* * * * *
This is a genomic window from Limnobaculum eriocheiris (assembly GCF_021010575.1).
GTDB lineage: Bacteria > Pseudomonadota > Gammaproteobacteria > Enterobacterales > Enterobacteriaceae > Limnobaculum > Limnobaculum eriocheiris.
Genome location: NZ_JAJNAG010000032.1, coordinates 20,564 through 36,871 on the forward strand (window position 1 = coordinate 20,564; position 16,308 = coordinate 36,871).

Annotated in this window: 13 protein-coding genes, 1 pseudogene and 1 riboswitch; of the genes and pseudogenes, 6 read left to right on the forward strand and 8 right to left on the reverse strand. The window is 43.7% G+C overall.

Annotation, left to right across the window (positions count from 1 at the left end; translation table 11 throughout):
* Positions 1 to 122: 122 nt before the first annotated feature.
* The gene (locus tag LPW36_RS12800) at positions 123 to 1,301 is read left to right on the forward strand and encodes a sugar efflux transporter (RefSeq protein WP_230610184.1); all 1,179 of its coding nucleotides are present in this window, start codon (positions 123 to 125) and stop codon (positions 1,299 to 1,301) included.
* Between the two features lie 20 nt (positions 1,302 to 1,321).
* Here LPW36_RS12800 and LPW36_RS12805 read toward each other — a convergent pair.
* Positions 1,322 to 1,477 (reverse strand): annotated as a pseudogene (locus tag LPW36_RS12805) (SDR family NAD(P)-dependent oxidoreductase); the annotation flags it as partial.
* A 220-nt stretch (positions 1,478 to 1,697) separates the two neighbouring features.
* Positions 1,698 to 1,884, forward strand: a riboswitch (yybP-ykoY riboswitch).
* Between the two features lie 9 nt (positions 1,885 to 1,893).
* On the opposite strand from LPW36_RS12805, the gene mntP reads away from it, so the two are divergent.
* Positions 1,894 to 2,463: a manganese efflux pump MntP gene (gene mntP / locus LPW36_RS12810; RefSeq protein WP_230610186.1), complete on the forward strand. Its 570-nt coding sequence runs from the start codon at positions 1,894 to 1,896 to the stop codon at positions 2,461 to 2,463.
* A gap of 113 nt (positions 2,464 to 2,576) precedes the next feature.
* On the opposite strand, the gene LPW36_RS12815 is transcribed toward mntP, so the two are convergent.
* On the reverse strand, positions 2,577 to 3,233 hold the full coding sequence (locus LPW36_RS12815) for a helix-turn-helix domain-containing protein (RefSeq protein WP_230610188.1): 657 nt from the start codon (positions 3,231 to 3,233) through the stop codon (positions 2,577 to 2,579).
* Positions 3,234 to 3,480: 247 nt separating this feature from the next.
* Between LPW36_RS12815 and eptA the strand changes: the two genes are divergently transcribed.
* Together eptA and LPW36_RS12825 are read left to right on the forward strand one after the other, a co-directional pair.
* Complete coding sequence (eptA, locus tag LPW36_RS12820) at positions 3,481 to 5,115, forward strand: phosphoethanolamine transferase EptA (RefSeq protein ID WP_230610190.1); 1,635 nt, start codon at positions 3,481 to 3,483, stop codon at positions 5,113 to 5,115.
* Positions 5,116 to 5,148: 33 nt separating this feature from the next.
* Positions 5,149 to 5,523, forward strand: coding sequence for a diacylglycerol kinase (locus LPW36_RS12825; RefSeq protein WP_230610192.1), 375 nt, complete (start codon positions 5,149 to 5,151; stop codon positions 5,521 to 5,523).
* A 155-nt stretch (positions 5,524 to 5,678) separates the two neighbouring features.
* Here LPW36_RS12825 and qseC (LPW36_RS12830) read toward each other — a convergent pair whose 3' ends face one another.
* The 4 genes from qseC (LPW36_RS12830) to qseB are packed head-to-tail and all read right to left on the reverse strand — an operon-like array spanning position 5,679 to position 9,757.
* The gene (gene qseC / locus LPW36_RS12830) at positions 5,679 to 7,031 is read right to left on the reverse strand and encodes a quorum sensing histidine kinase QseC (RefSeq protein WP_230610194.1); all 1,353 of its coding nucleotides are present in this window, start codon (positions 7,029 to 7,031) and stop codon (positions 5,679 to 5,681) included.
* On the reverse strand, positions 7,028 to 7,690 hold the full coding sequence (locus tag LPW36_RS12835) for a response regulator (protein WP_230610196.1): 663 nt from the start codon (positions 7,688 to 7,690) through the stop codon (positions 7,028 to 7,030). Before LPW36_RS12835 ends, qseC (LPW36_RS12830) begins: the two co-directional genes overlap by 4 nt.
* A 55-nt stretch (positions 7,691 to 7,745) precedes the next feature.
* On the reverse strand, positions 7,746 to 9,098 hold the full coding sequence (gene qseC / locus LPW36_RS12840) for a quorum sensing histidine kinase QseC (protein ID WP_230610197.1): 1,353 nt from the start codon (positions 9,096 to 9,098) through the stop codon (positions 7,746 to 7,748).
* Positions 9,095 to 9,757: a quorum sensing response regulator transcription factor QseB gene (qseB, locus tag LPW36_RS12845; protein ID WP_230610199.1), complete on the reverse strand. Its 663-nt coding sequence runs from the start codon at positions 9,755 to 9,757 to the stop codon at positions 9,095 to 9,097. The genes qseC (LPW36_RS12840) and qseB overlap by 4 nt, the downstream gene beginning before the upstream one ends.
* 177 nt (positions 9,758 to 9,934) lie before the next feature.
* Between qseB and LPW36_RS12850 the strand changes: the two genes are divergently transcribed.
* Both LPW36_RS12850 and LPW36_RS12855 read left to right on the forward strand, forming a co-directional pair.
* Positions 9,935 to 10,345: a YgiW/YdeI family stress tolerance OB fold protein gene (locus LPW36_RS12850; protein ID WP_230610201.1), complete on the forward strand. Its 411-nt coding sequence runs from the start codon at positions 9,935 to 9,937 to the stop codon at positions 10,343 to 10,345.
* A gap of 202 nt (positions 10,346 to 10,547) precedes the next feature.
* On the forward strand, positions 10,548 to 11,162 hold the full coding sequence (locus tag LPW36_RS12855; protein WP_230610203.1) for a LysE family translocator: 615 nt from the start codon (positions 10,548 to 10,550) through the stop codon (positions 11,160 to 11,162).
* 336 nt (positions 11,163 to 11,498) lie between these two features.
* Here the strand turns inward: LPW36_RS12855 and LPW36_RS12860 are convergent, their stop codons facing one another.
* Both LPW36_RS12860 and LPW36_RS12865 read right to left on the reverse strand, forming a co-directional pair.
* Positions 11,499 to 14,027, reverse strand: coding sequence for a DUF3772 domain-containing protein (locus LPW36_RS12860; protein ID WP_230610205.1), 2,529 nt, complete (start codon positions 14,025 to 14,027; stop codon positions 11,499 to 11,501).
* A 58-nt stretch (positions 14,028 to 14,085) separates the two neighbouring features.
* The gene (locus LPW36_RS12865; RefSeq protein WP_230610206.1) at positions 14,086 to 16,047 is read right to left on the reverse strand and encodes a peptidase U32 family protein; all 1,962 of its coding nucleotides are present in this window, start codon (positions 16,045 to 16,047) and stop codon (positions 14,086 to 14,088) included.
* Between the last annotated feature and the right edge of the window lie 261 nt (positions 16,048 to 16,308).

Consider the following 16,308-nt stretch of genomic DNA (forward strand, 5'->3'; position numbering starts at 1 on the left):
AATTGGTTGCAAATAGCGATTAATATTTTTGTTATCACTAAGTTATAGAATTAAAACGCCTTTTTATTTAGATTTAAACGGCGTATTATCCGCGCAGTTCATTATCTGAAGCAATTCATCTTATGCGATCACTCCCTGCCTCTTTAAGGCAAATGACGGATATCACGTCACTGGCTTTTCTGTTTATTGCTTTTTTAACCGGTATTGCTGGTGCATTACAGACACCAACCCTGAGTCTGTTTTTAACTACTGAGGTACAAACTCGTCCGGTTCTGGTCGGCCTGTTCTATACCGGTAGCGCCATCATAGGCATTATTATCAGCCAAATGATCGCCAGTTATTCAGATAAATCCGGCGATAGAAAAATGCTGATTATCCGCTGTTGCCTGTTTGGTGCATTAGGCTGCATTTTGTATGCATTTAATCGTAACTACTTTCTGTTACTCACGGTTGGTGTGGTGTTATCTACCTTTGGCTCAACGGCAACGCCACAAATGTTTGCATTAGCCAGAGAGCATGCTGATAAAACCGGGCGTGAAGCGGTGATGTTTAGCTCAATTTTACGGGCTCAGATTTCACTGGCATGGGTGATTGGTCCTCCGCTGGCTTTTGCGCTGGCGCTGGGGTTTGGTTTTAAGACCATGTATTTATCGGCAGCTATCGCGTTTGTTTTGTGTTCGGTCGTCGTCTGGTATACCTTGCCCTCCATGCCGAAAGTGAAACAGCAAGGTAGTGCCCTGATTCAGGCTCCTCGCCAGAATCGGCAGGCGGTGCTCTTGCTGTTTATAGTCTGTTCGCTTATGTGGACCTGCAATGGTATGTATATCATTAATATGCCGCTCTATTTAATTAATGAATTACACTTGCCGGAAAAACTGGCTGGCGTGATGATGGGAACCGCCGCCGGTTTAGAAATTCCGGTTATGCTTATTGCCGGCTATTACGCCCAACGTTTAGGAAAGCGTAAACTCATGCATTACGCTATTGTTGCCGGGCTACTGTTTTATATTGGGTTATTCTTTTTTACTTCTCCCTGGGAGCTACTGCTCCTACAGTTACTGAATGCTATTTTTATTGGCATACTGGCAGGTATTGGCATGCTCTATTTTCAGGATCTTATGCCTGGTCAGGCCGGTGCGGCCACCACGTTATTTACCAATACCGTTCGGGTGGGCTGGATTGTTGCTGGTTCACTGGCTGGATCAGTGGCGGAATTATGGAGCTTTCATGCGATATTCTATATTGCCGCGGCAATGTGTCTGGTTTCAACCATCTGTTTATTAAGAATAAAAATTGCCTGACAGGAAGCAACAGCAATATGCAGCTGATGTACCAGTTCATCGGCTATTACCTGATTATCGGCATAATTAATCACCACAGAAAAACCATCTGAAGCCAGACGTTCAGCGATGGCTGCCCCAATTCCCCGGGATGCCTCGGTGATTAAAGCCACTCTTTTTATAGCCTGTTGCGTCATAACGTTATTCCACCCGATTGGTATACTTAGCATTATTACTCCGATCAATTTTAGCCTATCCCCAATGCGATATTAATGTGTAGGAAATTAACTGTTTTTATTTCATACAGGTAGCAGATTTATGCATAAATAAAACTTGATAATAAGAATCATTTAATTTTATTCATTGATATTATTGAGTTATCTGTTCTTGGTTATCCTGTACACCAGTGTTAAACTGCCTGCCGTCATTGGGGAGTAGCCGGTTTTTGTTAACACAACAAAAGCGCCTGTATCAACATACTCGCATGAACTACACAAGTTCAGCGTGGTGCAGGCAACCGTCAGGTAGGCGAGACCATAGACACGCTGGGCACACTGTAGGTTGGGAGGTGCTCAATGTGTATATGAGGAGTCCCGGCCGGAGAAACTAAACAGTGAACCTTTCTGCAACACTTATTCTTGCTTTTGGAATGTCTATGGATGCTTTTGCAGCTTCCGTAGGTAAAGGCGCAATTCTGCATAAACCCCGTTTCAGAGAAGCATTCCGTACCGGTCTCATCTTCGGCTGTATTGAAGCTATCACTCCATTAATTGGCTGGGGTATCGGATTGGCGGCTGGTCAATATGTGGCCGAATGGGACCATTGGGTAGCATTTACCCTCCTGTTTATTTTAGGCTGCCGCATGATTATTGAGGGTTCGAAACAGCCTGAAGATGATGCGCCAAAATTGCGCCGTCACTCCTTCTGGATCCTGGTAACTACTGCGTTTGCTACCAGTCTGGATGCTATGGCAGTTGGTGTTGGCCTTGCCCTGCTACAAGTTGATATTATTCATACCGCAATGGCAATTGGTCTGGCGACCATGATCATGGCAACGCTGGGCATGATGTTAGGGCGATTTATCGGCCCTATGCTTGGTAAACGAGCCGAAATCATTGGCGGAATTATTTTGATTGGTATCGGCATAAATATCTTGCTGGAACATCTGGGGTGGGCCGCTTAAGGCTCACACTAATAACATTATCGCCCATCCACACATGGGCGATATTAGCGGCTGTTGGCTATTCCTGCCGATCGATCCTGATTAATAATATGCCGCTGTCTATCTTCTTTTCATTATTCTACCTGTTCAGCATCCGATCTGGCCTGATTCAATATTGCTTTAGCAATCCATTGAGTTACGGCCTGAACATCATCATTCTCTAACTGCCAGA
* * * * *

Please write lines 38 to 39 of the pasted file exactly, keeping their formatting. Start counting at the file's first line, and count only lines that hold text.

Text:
* On the forward strand, positions 10,548 to 11,162 hold the full coding sequence (locus tag LPW36_RS12855; protein WP_230610203.1) for a LysE family translocator: 615 nt from the start codon (positions 10,548 to 10,550) through the stop codon (positions 11,160 to 11,162).
* 336 nt (positions 11,163 to 11,498) lie between these two features.